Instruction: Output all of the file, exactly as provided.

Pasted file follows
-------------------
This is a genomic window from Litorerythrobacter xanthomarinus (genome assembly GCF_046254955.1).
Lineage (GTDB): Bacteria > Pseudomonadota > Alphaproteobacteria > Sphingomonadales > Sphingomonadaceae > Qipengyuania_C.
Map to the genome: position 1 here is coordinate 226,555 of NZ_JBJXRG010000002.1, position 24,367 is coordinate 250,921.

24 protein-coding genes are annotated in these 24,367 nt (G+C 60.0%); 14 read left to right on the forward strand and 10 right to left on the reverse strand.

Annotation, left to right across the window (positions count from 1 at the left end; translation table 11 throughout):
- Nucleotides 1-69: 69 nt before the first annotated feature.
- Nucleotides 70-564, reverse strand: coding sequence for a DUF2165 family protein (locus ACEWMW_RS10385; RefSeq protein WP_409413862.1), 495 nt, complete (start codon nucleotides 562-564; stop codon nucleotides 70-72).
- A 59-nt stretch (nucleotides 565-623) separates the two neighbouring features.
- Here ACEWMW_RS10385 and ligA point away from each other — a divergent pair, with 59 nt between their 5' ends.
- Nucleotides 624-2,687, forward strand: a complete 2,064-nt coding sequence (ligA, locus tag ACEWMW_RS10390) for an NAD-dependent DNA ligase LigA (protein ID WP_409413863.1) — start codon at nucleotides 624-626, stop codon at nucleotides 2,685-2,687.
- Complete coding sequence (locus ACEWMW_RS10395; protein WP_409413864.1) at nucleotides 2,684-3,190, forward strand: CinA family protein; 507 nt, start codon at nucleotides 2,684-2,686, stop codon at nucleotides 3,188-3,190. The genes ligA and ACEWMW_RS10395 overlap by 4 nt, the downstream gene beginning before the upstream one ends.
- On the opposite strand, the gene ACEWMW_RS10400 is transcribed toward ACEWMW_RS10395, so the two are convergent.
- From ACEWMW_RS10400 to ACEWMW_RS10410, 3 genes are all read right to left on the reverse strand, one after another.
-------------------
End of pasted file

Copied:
This is a genomic window from Litorerythrobacter xanthomarinus (genome assembly GCF_046254955.1).
Lineage (GTDB): Bacteria > Pseudomonadota > Alphaproteobacteria > Sphingomonadales > Sphingomonadaceae > Qipengyuania_C.
Map to the genome: position 1 here is coordinate 226,555 of NZ_JBJXRG010000002.1, position 24,367 is coordinate 250,921.

24 protein-coding genes are annotated in these 24,367 nt (G+C 60.0%); 14 read left to right on the forward strand and 10 right to left on the reverse strand.

Annotation, left to right across the window (positions count from 1 at the left end; translation table 11 throughout):
- Nucleotides 1-69: 69 nt before the first annotated feature.
- Nucleotides 70-564, reverse strand: coding sequence for a DUF2165 family protein (locus ACEWMW_RS10385; RefSeq protein WP_409413862.1), 495 nt, complete (start codon nucleotides 562-564; stop codon nucleotides 70-72).
- A 59-nt stretch (nucleotides 565-623) separates the two neighbouring features.
- Here ACEWMW_RS10385 and ligA point away from each other — a divergent pair, with 59 nt between their 5' ends.
- Nucleotides 624-2,687, forward strand: a complete 2,064-nt coding sequence (ligA, locus tag ACEWMW_RS10390) for an NAD-dependent DNA ligase LigA (protein ID WP_409413863.1) — start codon at nucleotides 624-626, stop codon at nucleotides 2,685-2,687.
- Complete coding sequence (locus ACEWMW_RS10395; protein WP_409413864.1) at nucleotides 2,684-3,190, forward strand: CinA family protein; 507 nt, start codon at nucleotides 2,684-2,686, stop codon at nucleotides 3,188-3,190. The genes ligA and ACEWMW_RS10395 overlap by 4 nt, the downstream gene beginning before the upstream one ends.
- On the opposite strand, the gene ACEWMW_RS10400 is transcribed toward ACEWMW_RS10395, so the two are convergent.
- From ACEWMW_RS10400 to ACEWMW_RS10410, 3 genes are all read right to left on the reverse strand, one after another.